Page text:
Urban Meyer “We Run This State” signs are popular around the state of Georgia following the annual Georgia/Georgia Tech game.

More often than not those signs are red and black because, lets face it, Georgia Tech and Paul Johnson are owned by Mark Richt and the Bulldogs.

However, the person who should personally confiscate every one of those signs for his own collection is living and coaching in Ohio. His name is Urban Meyer and in the category of recruiting there is little doubt that he reigns supreme.

Meyer routinely picked athletic two and three star caliber players from the peach state when he was coaching at Utah. He eventually used those players to knock off Alabama in the Sugar Bowl before heading to Gainesville to coach the University of Florida. Of course, while at Florida, he enjoyed great success on the field while once again utilizing players from the state of Georgia to win two National Championships. Now at Ohio State Urban Meyer is at it again.

In two years at Ohio State Meyer has continued to pick Peach State prospects up as often as any other state in the country. In his 2013 recruiting class Meyer picked up only two Georgia prospects most notably four-star safety Vonn Bell who was also considering hometown UGA as a collegiate option. 2014 is shaping up to be a typical Urban Meyer recruiting class.

Already boasting two Georgia commits, including the nation’s best linebacker Raekwon McMillan, the class includes six offers to uncommitted Georgia prospects. Recruiting the state of Georgia has been a steady habit for Meyer. It really isn’t about the state, as much as it is about the athleticism that comes from the state.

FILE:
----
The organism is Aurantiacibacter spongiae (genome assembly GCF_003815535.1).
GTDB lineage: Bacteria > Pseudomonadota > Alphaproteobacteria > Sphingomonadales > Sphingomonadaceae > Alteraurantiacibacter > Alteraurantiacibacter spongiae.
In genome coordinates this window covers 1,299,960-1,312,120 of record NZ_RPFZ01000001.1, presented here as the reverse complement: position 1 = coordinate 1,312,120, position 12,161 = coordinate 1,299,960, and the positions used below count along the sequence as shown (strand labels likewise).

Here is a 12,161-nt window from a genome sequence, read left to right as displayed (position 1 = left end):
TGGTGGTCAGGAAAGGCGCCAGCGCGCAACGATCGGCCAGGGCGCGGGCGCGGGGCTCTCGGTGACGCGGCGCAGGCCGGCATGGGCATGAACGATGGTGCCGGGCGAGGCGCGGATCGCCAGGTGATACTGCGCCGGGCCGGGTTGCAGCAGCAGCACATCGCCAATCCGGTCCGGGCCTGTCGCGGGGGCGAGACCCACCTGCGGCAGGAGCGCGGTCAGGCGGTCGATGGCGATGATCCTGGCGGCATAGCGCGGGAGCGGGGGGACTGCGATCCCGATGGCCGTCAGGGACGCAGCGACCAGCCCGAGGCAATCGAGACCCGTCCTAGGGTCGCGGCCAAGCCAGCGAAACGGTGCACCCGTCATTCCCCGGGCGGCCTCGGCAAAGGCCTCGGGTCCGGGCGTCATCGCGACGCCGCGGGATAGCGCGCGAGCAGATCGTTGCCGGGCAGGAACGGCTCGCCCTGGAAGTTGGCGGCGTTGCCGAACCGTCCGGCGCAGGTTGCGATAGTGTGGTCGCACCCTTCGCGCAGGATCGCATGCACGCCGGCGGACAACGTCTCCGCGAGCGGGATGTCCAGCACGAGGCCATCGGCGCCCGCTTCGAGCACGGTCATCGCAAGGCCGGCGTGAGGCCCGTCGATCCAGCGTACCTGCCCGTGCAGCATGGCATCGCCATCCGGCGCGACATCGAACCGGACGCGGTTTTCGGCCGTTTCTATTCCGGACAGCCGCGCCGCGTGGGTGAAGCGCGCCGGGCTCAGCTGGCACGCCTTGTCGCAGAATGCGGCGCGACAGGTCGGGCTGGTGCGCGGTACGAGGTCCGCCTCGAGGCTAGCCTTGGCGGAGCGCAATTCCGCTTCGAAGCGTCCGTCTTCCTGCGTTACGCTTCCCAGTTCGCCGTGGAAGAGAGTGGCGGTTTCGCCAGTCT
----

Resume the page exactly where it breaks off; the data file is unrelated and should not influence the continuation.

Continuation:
Unlike other prospect-rich states such as Texas, California, and Florida, Georgia has one (I will not include Georgia Tech) major football program. This, of course, means that Meyer and other coaches have only one program to compete with in the state, which causes a free-for-all recruiting mentality.

Raekwon McMillan is the latest in the long list of Georgia prospects to sign on to play for Meyer, but he most certainly won’t be the last. If Mark Richt and coaches from the surrounding states do not address this problem, it seems to me only a matter of time before Ohio State becomes an SEC team, playing in a slow Big Ten. For fans of an SEC team, that is bad news.